Workers, employers, and the public can call WorkSafeBC’s Prevention Information Line to ask questions and learn more about workplace health and safety.
Each week, on average, WorkSafeBC’s Prevention Information Line receives 350 to 400 calls from people reporting incidents or unsafe work conditions, or who want to talk to a prevention officer about a health and safety issue.
Recently, this free service was expanded: there are now eight officers taking calls, up from four a year ago. There are also two other officers dedicated to questions about bullying and harassment.
“The increase has positively affected the timeliness of the information getting out to people,” says Jacqueline Holmes, a Prevention Field Services manager at WorkSafeBC. Since the expansion, the time it takes for an officer to phone a caller back has dropped from more than 10 hours to under 2 hours.
In the May/June 2019 issue of WorkSafe Magazine, safety officer Doug Irving described the calls they get: “We get a lot of calls about first aid and protective equipment, and everything from indoor air quality to office ergonomics, workplace violence, fall protection, traffic control, and controlling silica dust, just to name a few.”
Adds Jacqueline: “We’ve also asked the officers to spend more time on the phone with people to get as many resources as we can for them. If it’s not a WorkSafeBC issue, we will do our best to direct them to where they will be able to get other assistance.”
Maintaining caller confidentiality
In some cases, when someone calls with a safety concern, WorkSafeBC officers will follow up with an on-site inspection. But they will never tell employers whether a worker has called in.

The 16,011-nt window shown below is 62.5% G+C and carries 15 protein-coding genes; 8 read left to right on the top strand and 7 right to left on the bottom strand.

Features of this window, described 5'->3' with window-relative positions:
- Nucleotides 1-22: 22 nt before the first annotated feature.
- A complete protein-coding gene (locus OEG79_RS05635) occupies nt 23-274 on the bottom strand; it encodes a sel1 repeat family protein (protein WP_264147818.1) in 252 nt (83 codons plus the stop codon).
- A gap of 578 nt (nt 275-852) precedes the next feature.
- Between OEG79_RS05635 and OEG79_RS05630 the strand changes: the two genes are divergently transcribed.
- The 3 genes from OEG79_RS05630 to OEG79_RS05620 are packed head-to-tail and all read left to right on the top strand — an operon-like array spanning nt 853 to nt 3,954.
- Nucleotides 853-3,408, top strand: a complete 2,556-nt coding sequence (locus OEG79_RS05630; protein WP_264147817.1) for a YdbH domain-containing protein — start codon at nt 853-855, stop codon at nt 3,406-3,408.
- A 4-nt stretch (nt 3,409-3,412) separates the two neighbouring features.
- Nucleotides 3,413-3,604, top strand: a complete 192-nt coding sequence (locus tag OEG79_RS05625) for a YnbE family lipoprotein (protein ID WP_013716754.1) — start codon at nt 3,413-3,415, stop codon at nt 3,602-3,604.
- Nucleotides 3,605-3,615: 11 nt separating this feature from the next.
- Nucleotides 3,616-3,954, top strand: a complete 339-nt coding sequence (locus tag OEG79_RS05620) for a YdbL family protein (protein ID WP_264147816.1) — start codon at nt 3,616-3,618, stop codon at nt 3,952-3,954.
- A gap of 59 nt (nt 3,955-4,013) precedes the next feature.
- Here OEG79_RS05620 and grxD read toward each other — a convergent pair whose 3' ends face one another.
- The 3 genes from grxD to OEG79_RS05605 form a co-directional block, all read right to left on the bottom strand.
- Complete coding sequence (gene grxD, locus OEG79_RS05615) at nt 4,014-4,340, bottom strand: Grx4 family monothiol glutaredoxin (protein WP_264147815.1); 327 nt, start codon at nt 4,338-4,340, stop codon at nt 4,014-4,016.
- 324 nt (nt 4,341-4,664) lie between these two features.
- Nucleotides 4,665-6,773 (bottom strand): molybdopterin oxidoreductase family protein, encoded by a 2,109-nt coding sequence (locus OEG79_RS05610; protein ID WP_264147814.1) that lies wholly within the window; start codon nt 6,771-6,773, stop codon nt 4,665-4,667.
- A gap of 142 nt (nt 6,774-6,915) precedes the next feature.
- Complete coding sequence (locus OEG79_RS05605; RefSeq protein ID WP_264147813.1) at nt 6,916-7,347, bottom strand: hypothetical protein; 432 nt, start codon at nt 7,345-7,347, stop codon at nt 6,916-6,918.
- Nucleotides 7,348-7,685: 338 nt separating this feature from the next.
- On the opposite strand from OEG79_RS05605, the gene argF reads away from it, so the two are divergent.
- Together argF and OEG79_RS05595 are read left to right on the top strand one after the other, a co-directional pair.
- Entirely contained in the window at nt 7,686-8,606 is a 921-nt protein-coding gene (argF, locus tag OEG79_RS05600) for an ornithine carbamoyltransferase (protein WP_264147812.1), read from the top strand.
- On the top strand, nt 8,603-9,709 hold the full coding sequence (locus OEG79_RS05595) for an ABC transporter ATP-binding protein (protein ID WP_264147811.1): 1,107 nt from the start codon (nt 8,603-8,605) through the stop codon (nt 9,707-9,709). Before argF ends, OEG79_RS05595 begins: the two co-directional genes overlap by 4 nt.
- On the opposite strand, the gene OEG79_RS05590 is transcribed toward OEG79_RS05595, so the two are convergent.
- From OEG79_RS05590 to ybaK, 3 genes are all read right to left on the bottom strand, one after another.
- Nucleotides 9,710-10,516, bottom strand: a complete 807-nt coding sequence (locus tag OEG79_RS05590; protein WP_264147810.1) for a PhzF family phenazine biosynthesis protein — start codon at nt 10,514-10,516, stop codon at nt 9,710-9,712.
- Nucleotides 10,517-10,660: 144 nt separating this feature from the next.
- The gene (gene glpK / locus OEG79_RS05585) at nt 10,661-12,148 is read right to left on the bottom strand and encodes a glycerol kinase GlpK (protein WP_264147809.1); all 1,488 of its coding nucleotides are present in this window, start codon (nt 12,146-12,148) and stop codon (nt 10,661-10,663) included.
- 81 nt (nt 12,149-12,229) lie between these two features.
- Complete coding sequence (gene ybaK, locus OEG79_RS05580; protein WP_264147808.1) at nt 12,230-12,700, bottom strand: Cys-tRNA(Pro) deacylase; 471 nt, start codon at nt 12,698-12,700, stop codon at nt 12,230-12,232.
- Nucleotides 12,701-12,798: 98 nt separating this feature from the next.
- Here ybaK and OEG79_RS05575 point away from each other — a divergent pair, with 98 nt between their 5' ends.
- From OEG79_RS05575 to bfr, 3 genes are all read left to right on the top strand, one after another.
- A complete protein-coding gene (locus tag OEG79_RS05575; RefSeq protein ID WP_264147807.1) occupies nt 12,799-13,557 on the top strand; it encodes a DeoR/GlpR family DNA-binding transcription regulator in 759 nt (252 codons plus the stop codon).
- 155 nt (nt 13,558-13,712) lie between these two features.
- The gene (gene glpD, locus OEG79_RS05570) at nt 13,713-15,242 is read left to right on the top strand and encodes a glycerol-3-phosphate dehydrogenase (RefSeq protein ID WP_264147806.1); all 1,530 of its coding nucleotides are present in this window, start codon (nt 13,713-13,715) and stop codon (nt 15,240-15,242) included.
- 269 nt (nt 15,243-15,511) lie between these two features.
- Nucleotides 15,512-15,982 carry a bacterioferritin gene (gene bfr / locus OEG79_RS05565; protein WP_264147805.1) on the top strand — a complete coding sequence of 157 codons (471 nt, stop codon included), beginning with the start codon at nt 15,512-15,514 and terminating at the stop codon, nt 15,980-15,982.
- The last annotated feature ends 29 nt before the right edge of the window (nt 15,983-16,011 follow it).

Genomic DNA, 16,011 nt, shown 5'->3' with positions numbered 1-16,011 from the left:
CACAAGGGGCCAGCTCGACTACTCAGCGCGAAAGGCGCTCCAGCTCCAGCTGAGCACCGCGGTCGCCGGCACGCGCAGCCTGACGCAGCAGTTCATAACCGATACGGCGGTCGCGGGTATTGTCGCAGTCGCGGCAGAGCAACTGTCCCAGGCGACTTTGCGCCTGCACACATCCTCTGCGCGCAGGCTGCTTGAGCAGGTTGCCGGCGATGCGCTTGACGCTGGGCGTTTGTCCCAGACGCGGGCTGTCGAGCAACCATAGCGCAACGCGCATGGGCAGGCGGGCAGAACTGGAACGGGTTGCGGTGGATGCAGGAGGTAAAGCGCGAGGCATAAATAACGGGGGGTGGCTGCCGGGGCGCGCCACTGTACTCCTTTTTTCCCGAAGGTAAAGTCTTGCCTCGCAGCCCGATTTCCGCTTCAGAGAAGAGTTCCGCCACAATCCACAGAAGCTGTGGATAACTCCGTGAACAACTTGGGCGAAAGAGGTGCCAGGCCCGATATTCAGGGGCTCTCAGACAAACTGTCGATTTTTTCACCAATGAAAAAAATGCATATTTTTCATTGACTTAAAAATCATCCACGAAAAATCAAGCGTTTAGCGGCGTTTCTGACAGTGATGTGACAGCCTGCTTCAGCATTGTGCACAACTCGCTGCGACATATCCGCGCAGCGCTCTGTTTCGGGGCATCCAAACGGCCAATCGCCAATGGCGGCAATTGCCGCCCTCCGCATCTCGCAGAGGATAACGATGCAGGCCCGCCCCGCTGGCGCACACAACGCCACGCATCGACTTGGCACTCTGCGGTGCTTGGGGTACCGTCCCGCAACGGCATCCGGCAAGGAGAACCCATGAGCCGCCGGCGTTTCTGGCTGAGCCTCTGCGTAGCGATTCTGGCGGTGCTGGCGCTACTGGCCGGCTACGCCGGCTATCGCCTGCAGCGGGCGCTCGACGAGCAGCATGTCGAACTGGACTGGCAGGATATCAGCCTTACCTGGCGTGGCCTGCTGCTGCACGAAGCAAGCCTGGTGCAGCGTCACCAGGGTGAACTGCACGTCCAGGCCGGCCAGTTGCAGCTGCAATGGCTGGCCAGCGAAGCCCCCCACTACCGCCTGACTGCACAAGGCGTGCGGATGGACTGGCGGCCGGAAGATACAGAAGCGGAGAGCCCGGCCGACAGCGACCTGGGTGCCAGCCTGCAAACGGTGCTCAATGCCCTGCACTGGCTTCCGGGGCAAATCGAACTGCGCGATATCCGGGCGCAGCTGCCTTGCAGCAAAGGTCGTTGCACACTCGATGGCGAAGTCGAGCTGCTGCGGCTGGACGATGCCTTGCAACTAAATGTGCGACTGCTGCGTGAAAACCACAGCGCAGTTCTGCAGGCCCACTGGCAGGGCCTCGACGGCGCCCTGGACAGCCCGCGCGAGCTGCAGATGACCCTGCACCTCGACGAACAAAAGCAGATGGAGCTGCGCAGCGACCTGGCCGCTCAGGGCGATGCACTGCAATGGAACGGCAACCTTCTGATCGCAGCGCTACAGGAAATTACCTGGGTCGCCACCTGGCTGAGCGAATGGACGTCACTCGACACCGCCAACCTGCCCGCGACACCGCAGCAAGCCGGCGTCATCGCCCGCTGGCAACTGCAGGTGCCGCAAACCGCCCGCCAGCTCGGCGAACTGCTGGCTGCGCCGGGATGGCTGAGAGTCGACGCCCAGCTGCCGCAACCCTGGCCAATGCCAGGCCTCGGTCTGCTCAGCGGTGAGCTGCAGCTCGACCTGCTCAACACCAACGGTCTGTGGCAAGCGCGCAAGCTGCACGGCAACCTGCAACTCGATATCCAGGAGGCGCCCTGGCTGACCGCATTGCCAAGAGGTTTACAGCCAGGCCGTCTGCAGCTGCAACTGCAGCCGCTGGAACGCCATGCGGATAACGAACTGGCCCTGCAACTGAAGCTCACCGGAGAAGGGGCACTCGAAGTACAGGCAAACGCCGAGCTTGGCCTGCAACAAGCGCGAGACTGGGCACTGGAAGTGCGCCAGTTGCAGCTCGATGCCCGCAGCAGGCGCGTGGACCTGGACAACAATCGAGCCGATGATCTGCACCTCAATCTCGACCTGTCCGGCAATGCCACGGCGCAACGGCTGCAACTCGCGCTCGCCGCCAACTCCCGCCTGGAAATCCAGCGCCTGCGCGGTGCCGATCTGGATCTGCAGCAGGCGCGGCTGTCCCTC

“If we go into a workplace and an employer asks if a worker called us, we are not permitted to provide that information,” Jacqueline says. “Instead, an officer will say something to the effect of, ‘I’m here to conduct a general workplace inspection. We are authorized to inspect all workplaces in B.C.’”
Sometimes workers want to know if WorkSafeBC has inspected their workplace already. Jacqueline says that while they can’t share any confidential information, they can tell people if officers have visited. Workers can ask their health and safety committee to see the inspection report or request copies through a legal freedom of information process.
For more information on the changes, see the announcement WorkSafeBC improves access to occupational health and safety information. Also see this post I did in 2014, Calling WorkSafeBC’s Prevention Information Line.
Call the Prevention Information Line
People in the Lower Mainland are welcome to call the Prevention Information Line at 604-276-3100; from anywhere in Canada, the toll-free number is 1-888-621-SAFE. Prevention officers are directly available Monday to Friday from 8:05 a.m. to 4:30 p.m. The line is also available after hours and on weekends for urgent health and safety calls. In addition, translation services are available if callers need them.